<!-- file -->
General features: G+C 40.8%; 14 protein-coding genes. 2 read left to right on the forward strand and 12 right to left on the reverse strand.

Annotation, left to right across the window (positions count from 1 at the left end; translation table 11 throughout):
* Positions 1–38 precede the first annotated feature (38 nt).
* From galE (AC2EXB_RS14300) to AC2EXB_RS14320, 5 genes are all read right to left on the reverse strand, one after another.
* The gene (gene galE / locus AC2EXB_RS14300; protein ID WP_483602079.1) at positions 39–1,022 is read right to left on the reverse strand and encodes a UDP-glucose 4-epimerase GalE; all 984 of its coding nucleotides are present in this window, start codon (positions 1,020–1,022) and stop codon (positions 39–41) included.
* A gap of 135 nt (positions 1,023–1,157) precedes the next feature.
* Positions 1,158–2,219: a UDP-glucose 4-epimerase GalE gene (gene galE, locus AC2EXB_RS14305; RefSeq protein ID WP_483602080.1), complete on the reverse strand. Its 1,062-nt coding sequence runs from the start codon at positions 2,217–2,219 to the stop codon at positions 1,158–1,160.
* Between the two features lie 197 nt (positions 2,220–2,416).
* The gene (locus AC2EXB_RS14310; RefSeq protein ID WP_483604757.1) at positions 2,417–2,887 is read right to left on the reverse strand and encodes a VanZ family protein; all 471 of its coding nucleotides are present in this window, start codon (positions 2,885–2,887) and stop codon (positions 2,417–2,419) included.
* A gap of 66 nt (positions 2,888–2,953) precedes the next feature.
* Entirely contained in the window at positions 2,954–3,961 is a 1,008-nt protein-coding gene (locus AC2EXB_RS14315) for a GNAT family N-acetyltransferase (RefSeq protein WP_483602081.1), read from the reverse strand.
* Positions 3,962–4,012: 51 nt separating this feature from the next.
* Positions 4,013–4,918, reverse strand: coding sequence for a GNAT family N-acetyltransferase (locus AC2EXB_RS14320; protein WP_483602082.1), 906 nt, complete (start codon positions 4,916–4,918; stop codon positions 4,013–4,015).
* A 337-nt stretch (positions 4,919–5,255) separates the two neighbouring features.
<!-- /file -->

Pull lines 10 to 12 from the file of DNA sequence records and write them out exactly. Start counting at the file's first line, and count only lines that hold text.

* A gap of 66 nt (positions 2,888–2,953) precedes the next feature.
* Entirely contained in the window at positions 2,954–3,961 is a 1,008-nt protein-coding gene (locus AC2EXB_RS14315) for a GNAT family N-acetyltransferase (RefSeq protein WP_483602081.1), read from the reverse strand.
* Positions 3,962–4,012: 51 nt separating this feature from the next.